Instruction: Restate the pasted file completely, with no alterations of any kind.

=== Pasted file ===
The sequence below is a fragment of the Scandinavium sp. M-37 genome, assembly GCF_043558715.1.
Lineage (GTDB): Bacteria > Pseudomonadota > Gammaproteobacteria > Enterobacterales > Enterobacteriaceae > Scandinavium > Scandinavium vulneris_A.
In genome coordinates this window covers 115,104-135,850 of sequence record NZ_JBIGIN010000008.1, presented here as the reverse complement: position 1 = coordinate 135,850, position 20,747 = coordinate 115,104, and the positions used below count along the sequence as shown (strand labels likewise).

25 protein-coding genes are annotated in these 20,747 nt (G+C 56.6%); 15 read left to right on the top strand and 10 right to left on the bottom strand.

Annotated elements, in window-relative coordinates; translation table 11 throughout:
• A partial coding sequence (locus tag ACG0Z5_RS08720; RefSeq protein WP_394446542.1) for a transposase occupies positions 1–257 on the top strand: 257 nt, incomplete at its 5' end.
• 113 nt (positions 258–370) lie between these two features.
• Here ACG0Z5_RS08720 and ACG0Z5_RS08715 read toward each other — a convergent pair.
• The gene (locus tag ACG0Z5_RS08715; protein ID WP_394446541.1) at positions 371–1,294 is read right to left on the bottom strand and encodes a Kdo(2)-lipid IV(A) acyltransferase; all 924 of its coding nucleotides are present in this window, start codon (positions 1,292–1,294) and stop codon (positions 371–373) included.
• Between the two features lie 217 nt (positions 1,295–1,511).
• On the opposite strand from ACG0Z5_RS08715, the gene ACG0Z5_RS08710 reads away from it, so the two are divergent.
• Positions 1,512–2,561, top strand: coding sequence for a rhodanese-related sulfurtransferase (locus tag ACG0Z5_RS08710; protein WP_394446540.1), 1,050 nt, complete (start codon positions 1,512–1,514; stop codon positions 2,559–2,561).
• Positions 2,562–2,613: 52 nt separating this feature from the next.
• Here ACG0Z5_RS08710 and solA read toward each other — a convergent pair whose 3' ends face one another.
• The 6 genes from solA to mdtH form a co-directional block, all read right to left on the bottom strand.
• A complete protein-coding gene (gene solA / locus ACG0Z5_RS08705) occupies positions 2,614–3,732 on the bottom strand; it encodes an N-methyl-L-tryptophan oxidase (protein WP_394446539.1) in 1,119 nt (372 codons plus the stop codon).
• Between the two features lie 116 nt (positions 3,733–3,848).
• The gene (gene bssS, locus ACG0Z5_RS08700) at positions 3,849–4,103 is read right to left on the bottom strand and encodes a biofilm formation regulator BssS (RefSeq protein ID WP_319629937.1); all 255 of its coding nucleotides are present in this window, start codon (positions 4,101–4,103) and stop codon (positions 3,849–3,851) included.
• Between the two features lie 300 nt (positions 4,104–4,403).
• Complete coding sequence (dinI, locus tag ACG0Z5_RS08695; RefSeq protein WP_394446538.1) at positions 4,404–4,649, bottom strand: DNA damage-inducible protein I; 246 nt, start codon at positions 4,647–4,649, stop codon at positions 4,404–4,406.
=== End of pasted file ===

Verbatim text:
The sequence below is a fragment of the Scandinavium sp. M-37 genome, assembly GCF_043558715.1.
Lineage (GTDB): Bacteria > Pseudomonadota > Gammaproteobacteria > Enterobacterales > Enterobacteriaceae > Scandinavium > Scandinavium vulneris_A.
In genome coordinates this window covers 115,104-135,850 of sequence record NZ_JBIGIN010000008.1, presented here as the reverse complement: position 1 = coordinate 135,850, position 20,747 = coordinate 115,104, and the positions used below count along the sequence as shown (strand labels likewise).

25 protein-coding genes are annotated in these 20,747 nt (G+C 56.6%); 15 read left to right on the top strand and 10 right to left on the bottom strand.

Annotated elements, in window-relative coordinates; translation table 11 throughout:
• A partial coding sequence (locus tag ACG0Z5_RS08720; RefSeq protein WP_394446542.1) for a transposase occupies positions 1–257 on the top strand: 257 nt, incomplete at its 5' end.
• 113 nt (positions 258–370) lie between these two features.
• Here ACG0Z5_RS08720 and ACG0Z5_RS08715 read toward each other — a convergent pair.
• The gene (locus tag ACG0Z5_RS08715; protein ID WP_394446541.1) at positions 371–1,294 is read right to left on the bottom strand and encodes a Kdo(2)-lipid IV(A) acyltransferase; all 924 of its coding nucleotides are present in this window, start codon (positions 1,292–1,294) and stop codon (positions 371–373) included.
• Between the two features lie 217 nt (positions 1,295–1,511).
• On the opposite strand from ACG0Z5_RS08715, the gene ACG0Z5_RS08710 reads away from it, so the two are divergent.
• Positions 1,512–2,561, top strand: coding sequence for a rhodanese-related sulfurtransferase (locus tag ACG0Z5_RS08710; protein WP_394446540.1), 1,050 nt, complete (start codon positions 1,512–1,514; stop codon positions 2,559–2,561).
• Positions 2,562–2,613: 52 nt separating this feature from the next.
• Here ACG0Z5_RS08710 and solA read toward each other — a convergent pair whose 3' ends face one another.
• The 6 genes from solA to mdtH form a co-directional block, all read right to left on the bottom strand.
• A complete protein-coding gene (gene solA / locus ACG0Z5_RS08705) occupies positions 2,614–3,732 on the bottom strand; it encodes an N-methyl-L-tryptophan oxidase (protein WP_394446539.1) in 1,119 nt (372 codons plus the stop codon).
• Between the two features lie 116 nt (positions 3,733–3,848).
• The gene (gene bssS, locus ACG0Z5_RS08700) at positions 3,849–4,103 is read right to left on the bottom strand and encodes a biofilm formation regulator BssS (RefSeq protein ID WP_319629937.1); all 255 of its coding nucleotides are present in this window, start codon (positions 4,101–4,103) and stop codon (positions 3,849–3,851) included.
• Between the two features lie 300 nt (positions 4,104–4,403).
• Complete coding sequence (dinI, locus tag ACG0Z5_RS08695; RefSeq protein WP_394446538.1) at positions 4,404–4,649, bottom strand: DNA damage-inducible protein I; 246 nt, start codon at positions 4,647–4,649, stop codon at positions 4,404–4,406.